Brooklyn Half 2013 is here

It’s the race that started it all 2 years ago. My first race and it happened to be a half-marathon. I can still recall the first time I crossed that finish line. After 2 hours and 4 minutes, I swore to never run another half marathon again. It was exhausting, painful, and too early in the morning. 2 years later, it turns out I must really like feeling exhausted and pain is my best friend.

Fast forward 2 years… So I was running a half marathon distance every weekend during the winter until my legs broke down last month. The goal of my training was to maintain my fitness throughout the cold season and to shave 5 minutes off of my previous Brooklyn Half time, which was 1:56:41. Being injured during the peak of my training sucked. I concluded that any gain in performance would be great news, even if it was a one second gain. My alarm went off at 4:45am on Saturday for this 7am race. The time has come to put my winter training to the test. And there is an additional constraint this time around. My right calf hasn’t healed 100% and my training suffered for a whole month as a result. Challenge accepted!

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OFF TO THE RACES:
NYRR Brooklyn Half Marathon @ Brooklyn
May 18th, 2013. 59 degrees
21,378 finishers
Results: 8:26 pace, 6660 place, 69% percentile, (D+)

Yep, 20,000+ people just like me who woke up early to run around Prospect Park and then straight down Ocean Pkwy to Coney Island.

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Although sleep deprived, I was in a good mood and ready for a race. Thanks to Alex for this cheese smile shot.

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On your mark… HONK! Miles 1,2,3 were outside Prospect park. My splits were 7:51, 8:06, and 7:38. Yes Jon! Miles 4,5,6,7 consisted of a loop inside Prospect park. My splits were 8:07, 8:17, 8:32, and 8:09. I’m still on target at the halfway point. Can I maintain the pace for another 6 miles? If so, then its a 1:48:00 finish time for me.

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I recharge with a GU pack at the halfway point. The race continues as we all exit the park and onto Ocean Pkwy. Unfortunately, every mile after mile 8 would be slower than 8:30; my right leg started up again. Nooooooo! There was a sharp pain with every step. The faster I ran, the more it hurt. So much for a fast finish. And the last 5 miles are all slightly downhill; just my luck.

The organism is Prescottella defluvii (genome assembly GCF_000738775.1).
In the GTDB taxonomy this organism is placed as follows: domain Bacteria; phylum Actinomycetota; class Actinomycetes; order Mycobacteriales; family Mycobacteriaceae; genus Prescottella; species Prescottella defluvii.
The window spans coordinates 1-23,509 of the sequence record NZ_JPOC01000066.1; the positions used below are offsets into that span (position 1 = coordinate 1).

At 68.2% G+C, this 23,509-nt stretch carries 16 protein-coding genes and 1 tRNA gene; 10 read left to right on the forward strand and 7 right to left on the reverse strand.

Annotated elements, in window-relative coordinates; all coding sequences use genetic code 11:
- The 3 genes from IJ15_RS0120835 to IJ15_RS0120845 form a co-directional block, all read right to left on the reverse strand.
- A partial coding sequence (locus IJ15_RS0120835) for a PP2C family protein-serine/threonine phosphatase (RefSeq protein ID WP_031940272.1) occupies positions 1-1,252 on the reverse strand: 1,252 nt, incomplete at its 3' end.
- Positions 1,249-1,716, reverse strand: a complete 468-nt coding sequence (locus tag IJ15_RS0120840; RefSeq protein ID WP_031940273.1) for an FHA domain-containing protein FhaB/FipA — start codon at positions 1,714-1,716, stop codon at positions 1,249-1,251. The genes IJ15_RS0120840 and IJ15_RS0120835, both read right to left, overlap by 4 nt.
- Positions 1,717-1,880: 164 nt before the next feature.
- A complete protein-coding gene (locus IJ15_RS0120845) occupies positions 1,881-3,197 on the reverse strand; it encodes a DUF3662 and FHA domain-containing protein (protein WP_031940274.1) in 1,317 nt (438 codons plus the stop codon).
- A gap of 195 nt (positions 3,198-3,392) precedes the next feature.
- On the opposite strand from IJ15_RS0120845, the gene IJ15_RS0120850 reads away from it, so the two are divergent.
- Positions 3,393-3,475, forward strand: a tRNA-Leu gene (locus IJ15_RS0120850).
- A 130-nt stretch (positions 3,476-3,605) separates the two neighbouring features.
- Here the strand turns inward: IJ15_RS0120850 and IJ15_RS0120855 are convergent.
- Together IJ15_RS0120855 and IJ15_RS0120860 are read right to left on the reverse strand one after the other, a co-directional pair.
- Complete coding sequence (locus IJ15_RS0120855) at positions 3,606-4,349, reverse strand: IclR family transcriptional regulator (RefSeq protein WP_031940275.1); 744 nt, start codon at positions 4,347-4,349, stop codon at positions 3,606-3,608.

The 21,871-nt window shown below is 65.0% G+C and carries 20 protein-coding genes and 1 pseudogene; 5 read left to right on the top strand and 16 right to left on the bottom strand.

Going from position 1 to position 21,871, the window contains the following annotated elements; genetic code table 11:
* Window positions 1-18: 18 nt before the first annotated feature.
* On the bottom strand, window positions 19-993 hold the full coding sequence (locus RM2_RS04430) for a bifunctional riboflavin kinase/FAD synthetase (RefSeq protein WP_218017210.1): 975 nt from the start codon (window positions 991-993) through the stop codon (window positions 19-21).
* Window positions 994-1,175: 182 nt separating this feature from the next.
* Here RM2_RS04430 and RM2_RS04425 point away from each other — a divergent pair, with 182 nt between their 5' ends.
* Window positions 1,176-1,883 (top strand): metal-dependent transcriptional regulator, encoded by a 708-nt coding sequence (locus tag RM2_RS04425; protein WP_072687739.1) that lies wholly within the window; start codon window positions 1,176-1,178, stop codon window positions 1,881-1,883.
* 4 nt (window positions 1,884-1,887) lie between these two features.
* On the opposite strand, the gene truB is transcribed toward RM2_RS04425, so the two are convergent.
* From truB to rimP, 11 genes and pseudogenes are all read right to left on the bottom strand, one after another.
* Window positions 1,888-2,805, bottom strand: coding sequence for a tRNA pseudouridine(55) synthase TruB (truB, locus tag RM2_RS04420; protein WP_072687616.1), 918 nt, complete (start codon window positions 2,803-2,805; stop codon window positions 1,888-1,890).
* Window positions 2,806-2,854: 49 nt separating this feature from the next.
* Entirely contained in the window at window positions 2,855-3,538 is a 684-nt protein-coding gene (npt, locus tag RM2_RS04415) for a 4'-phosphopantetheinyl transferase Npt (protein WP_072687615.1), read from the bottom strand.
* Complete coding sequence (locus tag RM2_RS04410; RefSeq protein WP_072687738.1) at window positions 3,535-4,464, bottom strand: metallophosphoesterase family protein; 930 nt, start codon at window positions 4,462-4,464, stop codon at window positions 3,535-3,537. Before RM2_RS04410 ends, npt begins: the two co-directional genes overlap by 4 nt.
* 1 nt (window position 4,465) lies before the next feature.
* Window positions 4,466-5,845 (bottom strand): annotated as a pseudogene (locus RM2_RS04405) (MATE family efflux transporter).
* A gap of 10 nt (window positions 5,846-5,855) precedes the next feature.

I became obsessed with the clock and started doing calculations in my head to determine how fast I should continue to run in order to meet my time goal. According to my calculations, I’m running too damn slow! By mile 11, I was stressed out. You know what, forget about time. Coney Island slowly approaches, I’ll just enjoy the rest of the race and “jog” instead of run. So I threw my pace in the garbage and traded it for enjoyment and scenery.

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Mile 13… on the boardwalk now. I can see the finish line. And I forgot to include the 7 minute start line delay into my calculations! It’s a P.R.! A 1:50:26 finish! YEAAAA!

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I shaved off 6 minutes total and with a bad leg. Everyone was a champion that day.

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Who best than to celebrate with the wolf pack? We’ll be running all over NYC in a few weeks for the NYC marathon 2013 training. But until then, we rest, me especially.

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Training Report:
I didn’t run all week!

Random Thoughts
What is the point in advancing to the next level quickly if you aren’t ready for it yet. How do you know that you aren’t ready? Your body will let you know by breaking down. Just when I thought that I was on my way to a flat 7 min/mile pace, my body said “Nice try young grasshopper, but not yet”. Since the NYC marathon is the next big thing on my list, endurance will be the main focus throughout the summer months. Speaking of summer, a good vacation is also on my mind. Happy memorial day weekend everyone.

Running toward recovery